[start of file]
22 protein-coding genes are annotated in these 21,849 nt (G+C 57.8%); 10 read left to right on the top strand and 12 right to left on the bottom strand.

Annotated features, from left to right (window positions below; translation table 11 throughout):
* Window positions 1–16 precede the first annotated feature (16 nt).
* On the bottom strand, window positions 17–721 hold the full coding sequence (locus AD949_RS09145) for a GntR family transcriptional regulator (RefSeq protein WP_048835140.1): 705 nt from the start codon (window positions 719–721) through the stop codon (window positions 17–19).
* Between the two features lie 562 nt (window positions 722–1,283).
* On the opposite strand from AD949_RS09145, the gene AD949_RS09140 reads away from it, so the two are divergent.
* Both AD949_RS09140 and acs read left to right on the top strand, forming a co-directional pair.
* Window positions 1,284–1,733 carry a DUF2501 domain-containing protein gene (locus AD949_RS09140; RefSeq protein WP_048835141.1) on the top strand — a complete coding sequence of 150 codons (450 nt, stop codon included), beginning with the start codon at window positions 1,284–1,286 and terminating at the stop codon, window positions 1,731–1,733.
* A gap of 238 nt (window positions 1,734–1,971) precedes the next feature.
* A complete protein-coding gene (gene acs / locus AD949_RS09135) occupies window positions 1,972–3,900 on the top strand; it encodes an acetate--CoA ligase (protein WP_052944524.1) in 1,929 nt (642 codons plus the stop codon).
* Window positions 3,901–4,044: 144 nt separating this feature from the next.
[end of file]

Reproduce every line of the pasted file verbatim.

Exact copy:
22 protein-coding genes are annotated in these 21,849 nt (G+C 57.8%); 10 read left to right on the top strand and 12 right to left on the bottom strand.

Annotated features, from left to right (window positions below; translation table 11 throughout):
* Window positions 1–16 precede the first annotated feature (16 nt).
* On the bottom strand, window positions 17–721 hold the full coding sequence (locus AD949_RS09145) for a GntR family transcriptional regulator (RefSeq protein WP_048835140.1): 705 nt from the start codon (window positions 719–721) through the stop codon (window positions 17–19).
* Between the two features lie 562 nt (window positions 722–1,283).
* On the opposite strand from AD949_RS09145, the gene AD949_RS09140 reads away from it, so the two are divergent.
* Both AD949_RS09140 and acs read left to right on the top strand, forming a co-directional pair.
* Window positions 1,284–1,733 carry a DUF2501 domain-containing protein gene (locus AD949_RS09140; RefSeq protein WP_048835141.1) on the top strand — a complete coding sequence of 150 codons (450 nt, stop codon included), beginning with the start codon at window positions 1,284–1,286 and terminating at the stop codon, window positions 1,731–1,733.
* A gap of 238 nt (window positions 1,734–1,971) precedes the next feature.
* A complete protein-coding gene (gene acs / locus AD949_RS09135) occupies window positions 1,972–3,900 on the top strand; it encodes an acetate--CoA ligase (protein WP_052944524.1) in 1,929 nt (642 codons plus the stop codon).
* Window positions 3,901–4,044: 144 nt separating this feature from the next.